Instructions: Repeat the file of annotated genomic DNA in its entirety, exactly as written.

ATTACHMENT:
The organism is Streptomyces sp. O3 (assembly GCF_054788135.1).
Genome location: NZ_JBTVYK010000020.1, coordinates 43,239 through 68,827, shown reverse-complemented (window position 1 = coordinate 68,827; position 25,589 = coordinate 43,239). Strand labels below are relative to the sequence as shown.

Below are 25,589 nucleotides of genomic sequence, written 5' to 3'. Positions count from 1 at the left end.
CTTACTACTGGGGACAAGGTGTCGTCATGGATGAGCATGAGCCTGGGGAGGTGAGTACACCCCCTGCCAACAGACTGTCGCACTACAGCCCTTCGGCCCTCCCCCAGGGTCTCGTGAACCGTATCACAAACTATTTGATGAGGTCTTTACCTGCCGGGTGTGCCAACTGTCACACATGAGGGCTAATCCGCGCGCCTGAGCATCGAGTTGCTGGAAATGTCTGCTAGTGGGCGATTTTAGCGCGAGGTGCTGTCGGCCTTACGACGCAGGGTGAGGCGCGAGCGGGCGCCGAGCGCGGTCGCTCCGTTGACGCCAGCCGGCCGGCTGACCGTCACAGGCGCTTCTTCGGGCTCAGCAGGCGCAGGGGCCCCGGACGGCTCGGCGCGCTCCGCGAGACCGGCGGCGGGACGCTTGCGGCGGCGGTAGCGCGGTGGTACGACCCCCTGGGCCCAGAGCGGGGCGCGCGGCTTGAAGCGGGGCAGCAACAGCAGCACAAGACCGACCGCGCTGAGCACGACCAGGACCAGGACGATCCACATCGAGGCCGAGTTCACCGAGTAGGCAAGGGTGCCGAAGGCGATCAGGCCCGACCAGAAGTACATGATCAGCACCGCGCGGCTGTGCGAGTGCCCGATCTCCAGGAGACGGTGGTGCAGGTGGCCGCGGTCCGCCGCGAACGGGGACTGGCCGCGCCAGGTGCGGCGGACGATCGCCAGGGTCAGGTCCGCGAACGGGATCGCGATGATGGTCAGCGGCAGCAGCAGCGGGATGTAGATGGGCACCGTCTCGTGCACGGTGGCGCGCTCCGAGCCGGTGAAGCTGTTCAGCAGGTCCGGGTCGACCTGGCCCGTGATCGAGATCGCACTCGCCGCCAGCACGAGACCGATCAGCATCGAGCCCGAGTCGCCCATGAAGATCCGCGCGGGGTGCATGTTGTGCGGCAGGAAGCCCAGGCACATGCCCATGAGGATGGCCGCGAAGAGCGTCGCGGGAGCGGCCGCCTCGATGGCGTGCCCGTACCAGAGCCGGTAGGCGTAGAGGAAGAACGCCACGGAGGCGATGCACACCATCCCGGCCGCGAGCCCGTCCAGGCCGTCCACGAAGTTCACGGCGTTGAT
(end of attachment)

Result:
The organism is Streptomyces sp. O3 (assembly GCF_054788135.1).
Genome location: NZ_JBTVYK010000020.1, coordinates 43,239 through 68,827, shown reverse-complemented (window position 1 = coordinate 68,827; position 25,589 = coordinate 43,239). Strand labels below are relative to the sequence as shown.

Below are 25,589 nucleotides of genomic sequence, written 5' to 3'. Positions count from 1 at the left end.
CTTACTACTGGGGACAAGGTGTCGTCATGGATGAGCATGAGCCTGGGGAGGTGAGTACACCCCCTGCCAACAGACTGTCGCACTACAGCCCTTCGGCCCTCCCCCAGGGTCTCGTGAACCGTATCACAAACTATTTGATGAGGTCTTTACCTGCCGGGTGTGCCAACTGTCACACATGAGGGCTAATCCGCGCGCCTGAGCATCGAGTTGCTGGAAATGTCTGCTAGTGGGCGATTTTAGCGCGAGGTGCTGTCGGCCTTACGACGCAGGGTGAGGCGCGAGCGGGCGCCGAGCGCGGTCGCTCCGTTGACGCCAGCCGGCCGGCTGACCGTCACAGGCGCTTCTTCGGGCTCAGCAGGCGCAGGGGCCCCGGACGGCTCGGCGCGCTCCGCGAGACCGGCGGCGGGACGCTTGCGGCGGCGGTAGCGCGGTGGTACGACCCCCTGGGCCCAGAGCGGGGCGCGCGGCTTGAAGCGGGGCAGCAACAGCAGCACAAGACCGACCGCGCTGAGCACGACCAGGACCAGGACGATCCACATCGAGGCCGAGTTCACCGAGTAGGCAAGGGTGCCGAAGGCGATCAGGCCCGACCAGAAGTACATGATCAGCACCGCGCGGCTGTGCGAGTGCCCGATCTCCAGGAGACGGTGGTGCAGGTGGCCGCGGTCCGCCGCGAACGGGGACTGGCCGCGCCAGGTGCGGCGGACGATCGCCAGGGTCAGGTCCGCGAACGGGATCGCGATGATGGTCAGCGGCAGCAGCAGCGGGATGTAGATGGGCACCGTCTCGTGCACGGTGGCGCGCTCCGAGCCGGTGAAGCTGTTCAGCAGGTCCGGGTCGACCTGGCCCGTGATCGAGATCGCACTCGCCGCCAGCACGAGACCGATCAGCATCGAGCCCGAGTCGCCCATGAAGATCCGCGCGGGGTGCATGTTGTGCGGCAGGAAGCCCAGGCACATGCCCATGAGGATGGCCGCGAAGAGCGTCGCGGGAGCGGCCGCCTCGATGGCGTGCCCGTACCAGAGCCGGTAGGCGTAGAGGAAGAACGCCACGGAGGCGATGCACACCATCCCGGCCGCGAGCCCGTCCAGGCCGTCCACGAAGTTCACGGCGTTGAT